Maltese (Pixabay photo)

Keep pets away from gardens to prevent food-borne illness

Many of the pathogens affecting food safety come from the intestinal systems of animals

Animal waste tainting fresh produce is one of the major causes of food-borne ailments. So farmers markets and pick-your-own growers who fear fecal contamination are increasingly guarded about tolerating pets near their edibles.

Home gardeners should be cautious, too.

Many of the pathogens affecting food safety come from the intestinal systems of animals, said Diane Wright Hirsch, senior education educator with the University of Connecticut.

“Whether human, dog, cat, cow or deer — all animals can be the source of Salmonella, E. coli, parasites and other disease-causing microbes associated with food-borne illness,” Hirsch said.

E. coli outbreaks have been traced to meat, poultry and fresh produce, particularly lettuce. Salmonella has been detected in eggs, poultry, pork, sprouts, cucumbers and cantaloupe, while Listeria monocytogenes can be found in all types of food, including processed meats, cheese, apples and frozen vegetables, according to a University of Connecticut fact sheet.

All are serious ailments, particularly for the young and the elderly.

Contamination can be spread via irrigation water, animals, unsanitary workers, harvest containers and dirty equipment.

ALSO READ: Minor bulbs a colourful addition to gardens

It’s vital to keep animal and poultry feces out of residential and community gardens and well away from farmers markets and roadside food stands.

“I have seen a dog pee on the corner of a farmers market table, and another place his head near the produce (where has that mouth been?),” Hirsch said in an email.

“Farmers are working hard to produce safe fruits and vegetables — why let someone’s dog ruin it all with a lick, a squat or a lift of the leg?” she said.

Many large farmers markets have banned dogs from their craft, food and produce displays, citing breakage, safety and sanitary concerns.

The Olney (Maryland) Farmers and Artists Market struggled with the issue for years before deciding to exclude dogs, said Janet Terry, Olney’s president.

“It would be horrifying to think what would happen if dog feces were found on our site. It also would be horrifying if a dog got off a leash and mauled a child,” Terry said. “This happened at a large market in Baltimore several years ago. We just don’t want to take any risks.”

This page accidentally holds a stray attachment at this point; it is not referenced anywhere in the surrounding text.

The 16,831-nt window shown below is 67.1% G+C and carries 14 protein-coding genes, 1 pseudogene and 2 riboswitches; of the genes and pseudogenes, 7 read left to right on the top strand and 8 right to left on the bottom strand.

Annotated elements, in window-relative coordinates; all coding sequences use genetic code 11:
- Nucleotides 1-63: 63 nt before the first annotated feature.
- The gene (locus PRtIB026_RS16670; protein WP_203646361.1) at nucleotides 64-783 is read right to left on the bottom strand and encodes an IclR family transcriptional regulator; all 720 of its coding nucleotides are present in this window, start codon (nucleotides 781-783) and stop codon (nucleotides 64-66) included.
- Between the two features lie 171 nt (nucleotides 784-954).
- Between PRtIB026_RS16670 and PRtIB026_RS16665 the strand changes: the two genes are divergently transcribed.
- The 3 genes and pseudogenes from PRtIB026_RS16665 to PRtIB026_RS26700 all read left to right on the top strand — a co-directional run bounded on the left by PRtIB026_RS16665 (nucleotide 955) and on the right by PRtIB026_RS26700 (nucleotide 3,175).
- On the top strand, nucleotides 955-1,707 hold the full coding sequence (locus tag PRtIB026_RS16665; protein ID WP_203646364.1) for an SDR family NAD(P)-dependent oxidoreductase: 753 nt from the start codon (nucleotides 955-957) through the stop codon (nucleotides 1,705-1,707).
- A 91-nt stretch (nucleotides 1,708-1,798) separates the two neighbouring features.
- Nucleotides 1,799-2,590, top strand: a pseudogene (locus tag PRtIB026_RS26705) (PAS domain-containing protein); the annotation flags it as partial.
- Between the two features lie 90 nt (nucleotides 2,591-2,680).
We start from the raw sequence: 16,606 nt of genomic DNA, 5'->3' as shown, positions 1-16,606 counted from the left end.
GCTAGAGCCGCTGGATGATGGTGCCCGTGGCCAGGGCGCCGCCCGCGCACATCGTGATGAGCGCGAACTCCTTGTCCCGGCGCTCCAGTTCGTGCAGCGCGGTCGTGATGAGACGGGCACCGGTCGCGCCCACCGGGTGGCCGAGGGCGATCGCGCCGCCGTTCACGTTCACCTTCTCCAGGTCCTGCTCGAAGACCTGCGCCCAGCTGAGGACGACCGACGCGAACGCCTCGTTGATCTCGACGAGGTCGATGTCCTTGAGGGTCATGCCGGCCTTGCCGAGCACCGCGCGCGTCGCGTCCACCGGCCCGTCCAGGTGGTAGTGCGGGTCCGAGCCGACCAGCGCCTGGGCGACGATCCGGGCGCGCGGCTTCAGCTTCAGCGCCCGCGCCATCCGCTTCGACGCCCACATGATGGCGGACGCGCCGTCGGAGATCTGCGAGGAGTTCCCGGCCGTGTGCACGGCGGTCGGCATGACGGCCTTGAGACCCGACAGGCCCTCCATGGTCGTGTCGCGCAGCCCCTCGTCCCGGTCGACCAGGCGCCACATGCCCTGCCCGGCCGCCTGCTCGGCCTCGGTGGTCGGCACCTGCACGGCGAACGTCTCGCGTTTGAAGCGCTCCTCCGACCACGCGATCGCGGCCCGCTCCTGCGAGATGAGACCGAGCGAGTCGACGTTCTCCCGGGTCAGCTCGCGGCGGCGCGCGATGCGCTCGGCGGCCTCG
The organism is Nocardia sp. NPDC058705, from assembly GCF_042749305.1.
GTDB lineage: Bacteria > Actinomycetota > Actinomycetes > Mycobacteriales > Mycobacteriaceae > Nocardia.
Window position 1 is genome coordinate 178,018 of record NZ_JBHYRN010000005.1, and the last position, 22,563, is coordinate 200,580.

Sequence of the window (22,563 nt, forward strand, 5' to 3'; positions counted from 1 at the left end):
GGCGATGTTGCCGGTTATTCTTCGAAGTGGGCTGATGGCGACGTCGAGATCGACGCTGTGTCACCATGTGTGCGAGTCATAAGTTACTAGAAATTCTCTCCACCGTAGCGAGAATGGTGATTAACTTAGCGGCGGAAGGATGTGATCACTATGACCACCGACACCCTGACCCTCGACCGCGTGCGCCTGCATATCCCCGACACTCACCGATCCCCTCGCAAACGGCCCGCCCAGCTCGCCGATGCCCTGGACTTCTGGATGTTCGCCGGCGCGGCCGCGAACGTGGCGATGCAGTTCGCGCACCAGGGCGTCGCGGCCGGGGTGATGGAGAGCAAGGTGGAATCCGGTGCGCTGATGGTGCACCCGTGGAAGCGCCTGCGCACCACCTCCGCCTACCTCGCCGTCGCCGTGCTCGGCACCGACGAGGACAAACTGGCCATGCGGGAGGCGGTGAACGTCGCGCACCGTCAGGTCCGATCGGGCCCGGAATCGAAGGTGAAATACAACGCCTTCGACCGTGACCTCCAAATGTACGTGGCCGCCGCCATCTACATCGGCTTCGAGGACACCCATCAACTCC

Some dog owners were angry about the pet ban, Terry said. “The good news is now, after 11 seasons, most of the complaining has stopped. We believe we have done the right thing.”

Some suggestions from University of Connecticut Extension aimed at minimizing food safety threats:

  • Use potable water when watering your food plants. Do not use rain barrels or other open water sources.
  • Always wash hands prior to harvesting, and don’t harvest when sick.
  • Use composted manure that has been managed to destroy potential pathogens, or wait 120 days before harvesting before applying untreated manure or compost.
  • Locate your garden away from contamination sources, and protect it from chickens, wildlife and pets.

There is little you can do if animals defecate on or near your edibles, Hirsch said.

“If harvestable or close-to-harvestable fruits or vegetables are affected, do not harvest, do not eat,” she said. “It is just too risky.”

Dean Fosdick, The Associated Press

Get local stories you won't find anywhere else right to your inbox.
Sign up here

Just Posted

LDSS valedictorian Daria Strimbold to represent B.C. for the WE virtual grad party

The event will be hosted by comedian Lilly Singh, on CTV on June 6

Houston mill to re-open June 8

Ends lengthy shutdown which began in March

No fines issued in provincial parks over May longweekend

Activities restricted to day-use only

B.C. government eyes antlerless moose harvest increase in bid to save caribou

Antlerless moose hunts reduce predation for threatened mountain caribou, says ministry

Social distancing at the skatepark — kids style

Kids in the village have taken on board this season of social… Continue reading

‘I’m pissed, I’m outraged’: Federal minister calls out police violence against Indigenous people

Indigenous Minister Marc Miller spoke on recent incidents, including fatal shooting of a B.C. woman

Kelowna Mountie who punched suspect identified, condemned by sister

‘How did he get away with this? How is this justifiable?’

PHOTOS: Anti-racism protesters gather in communities across B.C.

More protests are expected through the weekend

Pair accused of ‘horrific’ assault at Vancouver’s Oppenheimer Park at large

Police say Jason Tapp, 30, and Nicole Edwards, 33, did not show up to meet their bail supervisor this week

Introducing the West Coast Traveller: A voyage of the mind

Top armchair travel content for Alaska, Yukon, BC, Alberta, Washington, Oregon and California!

No charges to be laid against 22 northern B.C. pipeline protesters

Twenty-two people were arrested in February, but Crown has decided not to pursue charges

‘Great Regional Air Hug’ being organized by the Vanderhoof International Airshow Society

A multi-aircraft flyover over the region is being planned for August 15.

Plan in place for BC Ferries to start increasing service levels

Ferry corporation reaches temporary service level agreement with province

Most Read